Hello August. I’m not going to say welcome because, well, you’re typically not a good guest. August is one of the worst weather months of the year, at least when it comes to basic comfort.
It’s hot. In many places it’s humid. And the thrill of summer’s arrival back in late May has worn thin.
That’s why so many people take time in August to escape. Europeans head out for a month-long late summer vacation. The U.S. Congress takes a traditional recess, escaping Capitol Hill until after Labor Day.
Even many workaholic regular Americans try to squeeze in a break before the kiddos head back to school.
Good for all y’all vacationers. But you shouldn’t take a total break from taxes this month.
August is the perfect time to make some hot tax moves that could help shave a few dollars off your 2017 bill and/or set up strategies that could help reduce your 2018 taxes. Either way, that’s very cool.
Here are a few tax matters to consider now.
Tax help tempering temperatures: Did I mention that it’s hot. Hot. HOT. That means air conditioners are working overtime. And that means big, BIG, utilities bills.
The federal tax break for replacing your old AC unit with a more energy efficient one is no longer available. However, if you want to take advantage of the hot August sun to offset high electric bills, the tax break for certain solar energy systems is still available.
The solar investment tax credit and the residential energy efficient property credit provides eligible businesses and homeowners a 30 percent credit of the amount they invest in qualifying solar-powered systems.
There also are some state tax breaks out there you might want to check out.
Property Assessed Clean Energy, or PACE, programs offer long-term private financing for renewable energy and energy efficiency upgrades to homes and businesses. PACE-enabling legislation is active in 33 states plus D.C., and PACE programs are now active (launched and operating) in 19 states plus D.C. Residential PACE is currently offered in California, Florida, and Missouri.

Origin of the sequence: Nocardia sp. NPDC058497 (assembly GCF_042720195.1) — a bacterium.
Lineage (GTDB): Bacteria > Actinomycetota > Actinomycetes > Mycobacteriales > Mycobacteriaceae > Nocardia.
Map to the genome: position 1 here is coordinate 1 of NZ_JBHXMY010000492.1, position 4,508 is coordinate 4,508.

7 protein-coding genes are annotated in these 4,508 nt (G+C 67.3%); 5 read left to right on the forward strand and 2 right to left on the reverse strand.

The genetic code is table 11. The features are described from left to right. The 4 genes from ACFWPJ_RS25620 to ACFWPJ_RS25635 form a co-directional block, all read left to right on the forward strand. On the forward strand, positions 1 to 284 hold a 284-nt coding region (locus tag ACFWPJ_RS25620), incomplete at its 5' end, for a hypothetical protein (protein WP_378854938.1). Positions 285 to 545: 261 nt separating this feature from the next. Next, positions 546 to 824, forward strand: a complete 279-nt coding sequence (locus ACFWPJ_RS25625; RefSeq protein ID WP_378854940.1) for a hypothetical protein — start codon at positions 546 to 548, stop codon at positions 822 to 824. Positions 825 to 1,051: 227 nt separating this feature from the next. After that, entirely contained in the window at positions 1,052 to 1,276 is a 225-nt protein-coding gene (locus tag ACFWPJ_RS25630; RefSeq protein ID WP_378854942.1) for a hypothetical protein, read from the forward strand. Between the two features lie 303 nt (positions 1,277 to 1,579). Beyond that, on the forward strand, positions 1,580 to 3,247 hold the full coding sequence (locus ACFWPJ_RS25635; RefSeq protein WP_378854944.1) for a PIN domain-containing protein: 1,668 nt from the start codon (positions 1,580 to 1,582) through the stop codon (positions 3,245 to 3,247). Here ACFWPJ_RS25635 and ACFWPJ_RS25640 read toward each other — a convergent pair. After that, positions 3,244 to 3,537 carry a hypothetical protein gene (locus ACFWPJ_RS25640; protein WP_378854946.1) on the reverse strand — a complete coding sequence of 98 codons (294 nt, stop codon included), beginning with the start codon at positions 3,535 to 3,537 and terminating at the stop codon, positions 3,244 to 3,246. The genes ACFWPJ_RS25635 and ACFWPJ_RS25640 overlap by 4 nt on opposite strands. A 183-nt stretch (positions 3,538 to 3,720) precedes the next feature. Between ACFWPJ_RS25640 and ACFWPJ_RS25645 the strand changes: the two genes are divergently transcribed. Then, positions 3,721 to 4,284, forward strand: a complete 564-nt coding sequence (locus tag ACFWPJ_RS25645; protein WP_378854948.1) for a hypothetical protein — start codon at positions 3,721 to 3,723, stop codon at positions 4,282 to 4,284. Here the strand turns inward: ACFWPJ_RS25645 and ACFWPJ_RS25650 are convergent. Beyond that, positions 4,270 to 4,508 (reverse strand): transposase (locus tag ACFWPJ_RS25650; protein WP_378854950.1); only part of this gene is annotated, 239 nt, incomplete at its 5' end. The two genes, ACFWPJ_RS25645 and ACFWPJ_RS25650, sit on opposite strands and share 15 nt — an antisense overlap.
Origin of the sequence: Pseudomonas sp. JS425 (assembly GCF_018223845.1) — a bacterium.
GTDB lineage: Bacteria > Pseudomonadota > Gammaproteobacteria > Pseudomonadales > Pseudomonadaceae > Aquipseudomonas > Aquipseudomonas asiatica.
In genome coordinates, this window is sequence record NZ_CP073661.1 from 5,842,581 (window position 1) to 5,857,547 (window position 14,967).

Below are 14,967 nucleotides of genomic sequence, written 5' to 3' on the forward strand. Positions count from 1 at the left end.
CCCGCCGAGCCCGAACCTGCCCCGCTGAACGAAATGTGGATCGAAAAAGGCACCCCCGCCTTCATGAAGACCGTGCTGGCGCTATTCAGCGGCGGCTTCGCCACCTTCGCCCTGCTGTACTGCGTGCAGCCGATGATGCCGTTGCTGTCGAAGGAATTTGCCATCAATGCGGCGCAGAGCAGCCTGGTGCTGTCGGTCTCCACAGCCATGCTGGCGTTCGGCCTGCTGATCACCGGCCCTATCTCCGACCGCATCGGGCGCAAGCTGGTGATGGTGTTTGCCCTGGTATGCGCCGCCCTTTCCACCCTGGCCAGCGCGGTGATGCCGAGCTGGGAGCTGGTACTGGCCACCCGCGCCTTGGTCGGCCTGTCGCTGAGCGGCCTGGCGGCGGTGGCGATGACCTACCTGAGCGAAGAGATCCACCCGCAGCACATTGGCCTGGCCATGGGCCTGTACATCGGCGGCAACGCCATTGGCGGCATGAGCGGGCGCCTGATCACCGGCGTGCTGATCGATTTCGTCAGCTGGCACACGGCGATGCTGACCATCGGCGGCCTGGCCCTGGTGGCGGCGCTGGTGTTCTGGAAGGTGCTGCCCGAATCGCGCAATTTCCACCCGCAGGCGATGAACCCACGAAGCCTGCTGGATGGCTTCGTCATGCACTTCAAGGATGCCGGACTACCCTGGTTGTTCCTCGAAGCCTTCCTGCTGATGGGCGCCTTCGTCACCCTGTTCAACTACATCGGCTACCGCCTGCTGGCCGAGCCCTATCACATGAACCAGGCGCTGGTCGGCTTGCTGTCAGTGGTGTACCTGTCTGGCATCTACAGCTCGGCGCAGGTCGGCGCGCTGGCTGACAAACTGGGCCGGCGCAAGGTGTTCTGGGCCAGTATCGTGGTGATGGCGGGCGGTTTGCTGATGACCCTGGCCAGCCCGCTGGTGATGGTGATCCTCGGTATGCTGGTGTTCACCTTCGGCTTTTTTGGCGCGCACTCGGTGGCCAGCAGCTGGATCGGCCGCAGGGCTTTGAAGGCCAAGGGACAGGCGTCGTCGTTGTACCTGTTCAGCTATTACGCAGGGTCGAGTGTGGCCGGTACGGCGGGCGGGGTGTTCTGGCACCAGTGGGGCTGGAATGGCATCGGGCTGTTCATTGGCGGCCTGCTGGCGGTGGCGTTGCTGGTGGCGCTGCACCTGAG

The PACE website has an interactive map where you can programs operating in your area.
PACE can help in many cases, but folks on fixed or limited incomes usually don’t have the luxury of replacing aging utility systems. They often are struggling to just pay bills, AC ones included.
Helping is cool and possibly tax deductible: If you are doing OK even with high summer AC bills, consider helping others who aren’t.
There are similar utility assistance programs nationwide. Check with your utility company, church, favorite community group or the local branches of Goodwill and Salvation Army. Many run weather-related assistance programs.
While you’re giving to such programs to help others, remember that if you itemize, your charitable donations could be tax deductible.
Tax holidays on tap: If you need some cooler clothing to get through the last days of summer, some states can help here.
Sixteen states this year authorized sales tax holidays. The bulk of them are this weekend:
- Friday and Saturday, Aug. 4 and 5, in Iowa and Louisiana,
- Friday, Saturday and Sunday, Aug. 4, 5 and 6, in Florida, Missouri, New Mexico, Ohio, Oklahoma, South Carolina and Virginia, and
- Saturday and Sunday, Aug. 5 and 6 in Arkansas.
Later this month, shoppers can take advantage of similar holidays in Texas (Aug. 11-13), Maryland (Aug. 13-19) and Connecticut (Aug. 20-26).
Do your tax homework: In addition to getting the youngsters clothed and supplied for school in a tax-saving way, do some homework on the available educational tax breaks.
Some tax-favored programs, such as a Coverdell Education Savings Account, can help pay for costs before the kiddos head off to college, while may others — from 529 plans to the American Opportunity Tax Credit to deductions for interest on student loans — help offset the ever-growing cost of higher education.
You’ll find more August Tax Moves in the ol' blog's right column, just below the clock counting down the days until the Oct. 15 filing extension deadline.
Find a shady spot and check them out.
And don’t worry. Before we know it, we’ll be complaining about the cold. I promise!